In February and March Murle fighters abducted a total of 26 Anuwa children. In one incident on the night of April 15, 2016, they attacked 13 Nuer villages in Jikaw and Lare districts in Gambella, killing 208 people and abducting 159 children. Ethiopian forces had rescued 91 abducted children by June.

In Egypt women continue to face inadequate protection from sexual and gender based violence, as well as gender discrimination in law and practice, particularly under personal status laws regulating divorce.

A 17-year-old girl died on 29 May, reportedly from haemorrhaging, following female genital mutilation (FGM) at a private hospital in Suez Governorate. Four people faced trial on charges of causing lethal injury and FGM, including the girl’s mother and medical staff.

In an effort to protect women from forced customs, President al-Sisi signed a law increasing the prison sentence for any individual who carries out FGM, from a minimum of three months and maximum of two years, to a minimum of five years to maximum of 15 years, also punishing those who force girls to undergo FGM.

In Saudi Arabia women and girls were denied equal status with men in law and in practice and were subjected to gender-based violence, including sexual violence and killings perpetrated in the name of “honour”.

Male “guardianship” rules restricted women’s freedom of movement and access to higher education and employment in Saudi Arabia. Authorities also continued to prohibit women from driving motor vehicles.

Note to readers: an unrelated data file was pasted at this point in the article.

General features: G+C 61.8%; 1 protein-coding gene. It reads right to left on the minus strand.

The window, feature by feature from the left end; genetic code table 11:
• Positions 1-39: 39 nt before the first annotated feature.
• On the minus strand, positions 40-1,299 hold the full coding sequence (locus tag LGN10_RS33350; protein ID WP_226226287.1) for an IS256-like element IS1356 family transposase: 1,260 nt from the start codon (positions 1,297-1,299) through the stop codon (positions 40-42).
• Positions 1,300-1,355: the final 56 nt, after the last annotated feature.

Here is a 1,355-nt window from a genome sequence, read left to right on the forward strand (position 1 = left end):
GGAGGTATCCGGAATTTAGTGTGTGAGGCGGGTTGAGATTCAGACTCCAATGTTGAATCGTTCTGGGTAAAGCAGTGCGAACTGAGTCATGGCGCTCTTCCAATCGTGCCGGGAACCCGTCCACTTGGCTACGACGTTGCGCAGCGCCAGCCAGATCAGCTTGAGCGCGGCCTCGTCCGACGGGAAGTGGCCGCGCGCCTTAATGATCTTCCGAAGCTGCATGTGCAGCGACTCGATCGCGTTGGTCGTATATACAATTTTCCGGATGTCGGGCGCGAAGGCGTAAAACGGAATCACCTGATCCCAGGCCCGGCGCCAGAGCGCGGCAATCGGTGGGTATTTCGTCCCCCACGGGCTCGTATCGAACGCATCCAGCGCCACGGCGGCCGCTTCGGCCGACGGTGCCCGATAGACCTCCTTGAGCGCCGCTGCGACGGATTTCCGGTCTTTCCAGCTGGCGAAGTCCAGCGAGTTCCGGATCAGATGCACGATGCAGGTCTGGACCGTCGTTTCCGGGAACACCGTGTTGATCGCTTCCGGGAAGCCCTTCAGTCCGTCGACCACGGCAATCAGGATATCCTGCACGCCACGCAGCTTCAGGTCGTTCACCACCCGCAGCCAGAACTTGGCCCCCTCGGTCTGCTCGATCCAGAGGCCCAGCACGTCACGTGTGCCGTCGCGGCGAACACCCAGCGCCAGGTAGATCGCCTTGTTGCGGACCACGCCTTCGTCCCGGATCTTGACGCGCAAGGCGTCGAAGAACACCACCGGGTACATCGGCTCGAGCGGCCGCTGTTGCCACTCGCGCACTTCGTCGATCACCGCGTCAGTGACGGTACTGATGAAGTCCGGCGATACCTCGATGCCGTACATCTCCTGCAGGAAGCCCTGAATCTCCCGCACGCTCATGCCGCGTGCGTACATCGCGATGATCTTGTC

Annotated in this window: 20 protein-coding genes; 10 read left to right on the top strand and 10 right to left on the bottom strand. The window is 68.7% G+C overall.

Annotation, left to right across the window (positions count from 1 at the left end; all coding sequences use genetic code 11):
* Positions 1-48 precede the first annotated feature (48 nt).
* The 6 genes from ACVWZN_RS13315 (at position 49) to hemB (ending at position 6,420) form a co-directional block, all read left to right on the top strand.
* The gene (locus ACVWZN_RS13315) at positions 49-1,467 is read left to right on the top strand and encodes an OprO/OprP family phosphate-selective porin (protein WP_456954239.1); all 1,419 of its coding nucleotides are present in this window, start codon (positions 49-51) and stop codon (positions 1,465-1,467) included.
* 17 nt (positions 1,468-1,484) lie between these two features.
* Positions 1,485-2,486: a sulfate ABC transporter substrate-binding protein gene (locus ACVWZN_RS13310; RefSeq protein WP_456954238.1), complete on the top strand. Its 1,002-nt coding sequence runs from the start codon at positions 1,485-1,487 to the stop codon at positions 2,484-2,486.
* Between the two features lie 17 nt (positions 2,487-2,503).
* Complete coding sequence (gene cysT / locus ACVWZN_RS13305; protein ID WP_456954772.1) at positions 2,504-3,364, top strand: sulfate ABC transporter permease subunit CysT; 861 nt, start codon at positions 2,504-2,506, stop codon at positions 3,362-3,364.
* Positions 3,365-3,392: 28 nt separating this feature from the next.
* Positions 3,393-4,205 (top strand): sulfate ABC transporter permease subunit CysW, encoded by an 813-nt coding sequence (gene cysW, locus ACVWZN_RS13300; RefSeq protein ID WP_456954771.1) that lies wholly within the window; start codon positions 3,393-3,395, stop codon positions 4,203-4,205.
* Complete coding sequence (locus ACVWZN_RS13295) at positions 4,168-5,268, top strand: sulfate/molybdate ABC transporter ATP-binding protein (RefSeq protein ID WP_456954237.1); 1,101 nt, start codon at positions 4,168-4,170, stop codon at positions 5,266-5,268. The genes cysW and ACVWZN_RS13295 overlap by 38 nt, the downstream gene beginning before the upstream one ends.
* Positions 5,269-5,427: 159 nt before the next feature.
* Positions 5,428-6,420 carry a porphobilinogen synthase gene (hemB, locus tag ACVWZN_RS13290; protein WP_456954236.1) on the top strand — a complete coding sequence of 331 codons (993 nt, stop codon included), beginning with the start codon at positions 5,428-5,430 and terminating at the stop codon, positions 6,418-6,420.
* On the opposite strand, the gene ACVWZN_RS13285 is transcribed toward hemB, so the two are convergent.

Family laws discriminating against women in relation to marriage, divorce, child custody and inheritance remained prevalent and in many countries laws failed to protect from, and even facilitated, sexual violence against women.

“How can law have loopholes that fails to criminalize early and forced marriage and marital rape and allowing rapists to escape prosecution by marrying their victim,” Amnesty International report questions.

However, in Morocco and Tunisia among countries in North Africa there are some positive developments in combating violence against women which appears to be advancing towards enactment in the draft laws.

In other states, however, laws continues to prescribe lesser punishment for crimes of violence against women, including murder, if the perpetrators committed them in the name of ‘’family honour’’ or made women liable to criminal prosecution for reporting rape.

These laws perpetuated conditions that both facilities and obscure potentially high levels of domestic violence against women and girls.


Women’s rights activists are not spared either as they are faced with arrest, imprisonment and harassment by governments. The authorities used “morality police” to enforce compulsory veiling laws on women, who regularly suffered harassment, violence, arbitrary arrest and detention on account of their dress.

Meanwhile, draft laws that heeded the Supreme Leader’s call for greater compliance with women’s ‘traditional’ roles as home makers and child bearers threatened to reduce women’s access to sexual and reproductive health.

The Amnesty International report says conditions for women and girls were especially perilous in areas of armed conflict, where they endured siege, aerial bombing and others forms of attack by both government and opposition forces. Many were surrendered more vulnerable to abuses such as human trafficking by the death of or disappearance of spouses and other male relatives.

In areas like Iraq and Syria that they controlled, the forces continued to hold thousands of Yazidi women and girls captive, subjecting them to sexual violence, enslavement, including sexual slavery, and forced conversion.